The Tour Divide is a mountain bike race unlike any other, andthe 2011 grand dpart is Friday, June 10th. It’s a self-supported race along Adventure Cycling’s Great Divide Mountain Bike Route, which is a patchwork of mostly gravel roads, some singletrack,and just enough pavement to connect everything while more or less following the Continental Divide in the Rocky Mountains. Racers start in Banff, Alberta (Canada) and follow the route 2,745 miles to the US/Mexico border in Antelope Wells, New Mexico. The route has over 200,000ft of climbing, which is equivalent to climbing Mt. Everest. From sea level. Seven times.
There is plenty of climbing on the GDMBR. Photo: Nathan Jones
The Tour Divide is 100% self supported, meaning the racers must take care of themselves. There are no pre-arranged SAG stops or feed zones, and support crews are forbidden. Racers must carry what they need with them and resupply along the way. It is a bikepacking race after all.
Racers are allowed to use any services along the route that are available to the general public. They can eat at restaurants, stay at hotels, or get mechanical assistance at bike shops. But much of their time is spent alone in remote, beautiful,areas.
Custom frame/saddle bags allow for gear storage while keeping weight low and aero bars provide alternate hand positions and a way to get out of the wind, at least a little. Photo: Stephen Huddle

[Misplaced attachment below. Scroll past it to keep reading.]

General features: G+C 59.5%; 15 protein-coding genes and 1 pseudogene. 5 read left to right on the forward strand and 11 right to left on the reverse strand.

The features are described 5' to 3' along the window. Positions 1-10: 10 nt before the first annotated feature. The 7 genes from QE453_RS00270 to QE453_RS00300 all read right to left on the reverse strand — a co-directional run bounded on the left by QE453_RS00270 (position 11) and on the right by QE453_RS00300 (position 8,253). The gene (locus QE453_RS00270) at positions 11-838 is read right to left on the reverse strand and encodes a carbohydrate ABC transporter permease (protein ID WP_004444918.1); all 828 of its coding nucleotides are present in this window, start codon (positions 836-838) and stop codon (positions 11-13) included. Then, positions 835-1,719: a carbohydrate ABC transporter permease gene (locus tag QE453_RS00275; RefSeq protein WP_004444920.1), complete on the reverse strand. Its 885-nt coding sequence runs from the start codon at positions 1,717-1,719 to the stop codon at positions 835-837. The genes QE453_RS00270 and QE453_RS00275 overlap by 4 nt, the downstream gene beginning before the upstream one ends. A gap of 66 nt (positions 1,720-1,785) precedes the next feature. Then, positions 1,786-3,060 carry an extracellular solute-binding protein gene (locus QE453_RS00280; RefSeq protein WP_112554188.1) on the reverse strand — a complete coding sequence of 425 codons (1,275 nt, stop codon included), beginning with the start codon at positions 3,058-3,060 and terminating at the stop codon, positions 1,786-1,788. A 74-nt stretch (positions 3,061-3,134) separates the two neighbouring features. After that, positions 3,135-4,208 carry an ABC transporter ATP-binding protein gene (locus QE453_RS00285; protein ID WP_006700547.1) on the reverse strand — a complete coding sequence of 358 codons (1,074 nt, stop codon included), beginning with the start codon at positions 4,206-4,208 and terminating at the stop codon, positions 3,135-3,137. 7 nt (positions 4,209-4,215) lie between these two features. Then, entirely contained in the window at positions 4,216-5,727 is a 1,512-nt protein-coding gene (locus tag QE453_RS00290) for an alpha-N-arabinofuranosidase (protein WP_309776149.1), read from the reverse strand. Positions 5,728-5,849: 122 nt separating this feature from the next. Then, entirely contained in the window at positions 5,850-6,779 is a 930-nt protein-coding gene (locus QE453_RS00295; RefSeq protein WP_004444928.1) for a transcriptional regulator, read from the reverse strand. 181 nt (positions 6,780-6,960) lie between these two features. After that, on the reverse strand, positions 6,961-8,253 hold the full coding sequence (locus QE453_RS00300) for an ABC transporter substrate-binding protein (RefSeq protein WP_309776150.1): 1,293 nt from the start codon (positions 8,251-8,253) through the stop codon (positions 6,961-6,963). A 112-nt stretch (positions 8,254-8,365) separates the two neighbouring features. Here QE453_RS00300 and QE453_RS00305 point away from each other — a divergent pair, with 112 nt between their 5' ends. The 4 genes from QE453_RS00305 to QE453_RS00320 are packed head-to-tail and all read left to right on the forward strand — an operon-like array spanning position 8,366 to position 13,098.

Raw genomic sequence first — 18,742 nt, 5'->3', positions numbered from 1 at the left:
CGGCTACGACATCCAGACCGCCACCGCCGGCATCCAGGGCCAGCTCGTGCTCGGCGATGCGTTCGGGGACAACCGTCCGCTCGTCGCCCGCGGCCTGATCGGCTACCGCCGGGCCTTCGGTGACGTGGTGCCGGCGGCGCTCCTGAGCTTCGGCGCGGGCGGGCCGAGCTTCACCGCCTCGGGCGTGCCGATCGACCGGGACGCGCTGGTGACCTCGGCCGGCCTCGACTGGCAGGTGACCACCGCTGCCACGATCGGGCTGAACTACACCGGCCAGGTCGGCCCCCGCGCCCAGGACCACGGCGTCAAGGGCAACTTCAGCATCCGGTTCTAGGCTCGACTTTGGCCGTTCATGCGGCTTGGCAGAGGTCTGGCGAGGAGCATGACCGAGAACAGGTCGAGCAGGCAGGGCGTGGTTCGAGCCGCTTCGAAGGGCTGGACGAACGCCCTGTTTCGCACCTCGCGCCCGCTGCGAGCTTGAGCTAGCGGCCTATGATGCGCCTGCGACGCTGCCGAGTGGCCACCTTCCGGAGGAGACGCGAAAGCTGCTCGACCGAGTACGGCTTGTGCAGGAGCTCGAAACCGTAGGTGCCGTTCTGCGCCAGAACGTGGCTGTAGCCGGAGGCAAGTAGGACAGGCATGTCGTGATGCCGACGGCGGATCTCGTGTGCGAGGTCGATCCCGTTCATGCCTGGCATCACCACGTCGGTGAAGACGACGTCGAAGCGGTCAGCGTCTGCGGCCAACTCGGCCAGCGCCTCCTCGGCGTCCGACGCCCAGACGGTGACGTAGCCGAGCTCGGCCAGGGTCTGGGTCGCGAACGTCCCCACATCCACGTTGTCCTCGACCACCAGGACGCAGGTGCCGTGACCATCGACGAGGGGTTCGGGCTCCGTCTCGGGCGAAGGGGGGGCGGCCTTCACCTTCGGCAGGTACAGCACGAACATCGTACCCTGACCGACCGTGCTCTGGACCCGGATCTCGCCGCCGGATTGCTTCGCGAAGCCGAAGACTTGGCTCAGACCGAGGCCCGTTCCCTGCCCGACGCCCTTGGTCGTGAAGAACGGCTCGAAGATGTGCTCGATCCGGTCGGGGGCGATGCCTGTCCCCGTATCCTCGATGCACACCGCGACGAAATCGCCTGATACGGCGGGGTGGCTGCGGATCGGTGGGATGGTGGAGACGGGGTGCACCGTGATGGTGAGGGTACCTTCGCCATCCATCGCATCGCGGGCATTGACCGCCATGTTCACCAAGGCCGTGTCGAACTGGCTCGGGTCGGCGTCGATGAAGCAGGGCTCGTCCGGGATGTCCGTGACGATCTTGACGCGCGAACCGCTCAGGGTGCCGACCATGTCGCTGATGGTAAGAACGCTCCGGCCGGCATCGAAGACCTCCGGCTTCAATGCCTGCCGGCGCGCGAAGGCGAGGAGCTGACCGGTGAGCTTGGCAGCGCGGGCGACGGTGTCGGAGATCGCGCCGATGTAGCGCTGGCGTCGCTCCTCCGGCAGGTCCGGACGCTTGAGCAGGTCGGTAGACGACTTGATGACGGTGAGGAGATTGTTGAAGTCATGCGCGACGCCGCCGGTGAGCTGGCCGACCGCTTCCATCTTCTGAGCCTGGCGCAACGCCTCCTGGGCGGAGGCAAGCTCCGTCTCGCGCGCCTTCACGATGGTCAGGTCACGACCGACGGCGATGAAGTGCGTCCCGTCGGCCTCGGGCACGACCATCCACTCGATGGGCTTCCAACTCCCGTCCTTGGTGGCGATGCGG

The current Tour Divide record was set by Mathew Lee in 2007. He completed the entire route in 17 days, 21 hours, and 10 minutes. Jill Homer is the current women’s record holder, with a time of 24 days, 7 hours, and 24minutes. Tracey and Jay Peterveryhold the tandem recordof 18 days,13 hours, and50 minutes. Yeah, you read that right: tandem record. Chris Plescohas the singlespeed recordof 19 days and 21 minutes.
Divide racing can get lonely. Photo: Stephen Huddle
To learn more about the Tour Divide head over to their website. You can also purchase the film Ride the Divide which is a documentary about the race. In my opinion this film is a must see for every cyclist; no matter what kind of riding you do you’ll enjoy the movie. If the idea of bikepacking for days at a time sends your brain into a tailspin, head over to bikepacking.net. They’ve got photos of different bikepacking set-ups, ride reports, and a forum where you can get your questions answered.
Of course, it isn’t always lonely. Photo: Stephen Huddle
Follow the Race
There are several ways to follow this year’s Tour Divide race. All racers carry a SPOT Personal GPS Locator, and TrackLeaders.com provides tracking for the race. You can see a map showing where everyone is on the Tour Divide’s website by clicking here. The coolest way to keep up with the race, to me at least, is to listen to the MTBCast podcasts. Racers periodically call in and leave a quick report of how things are going out on the route. It’s really a great way to get into the heads of the brave men and women attempting this ride. You can find the podcasts on iTunes, and you can check out their facebook page right here.
Photo: Nathan Jones
I would liketo thank Stephen and Nathan for allowing use of their photos, and wish them the best of luck on this year’s Tour Divide.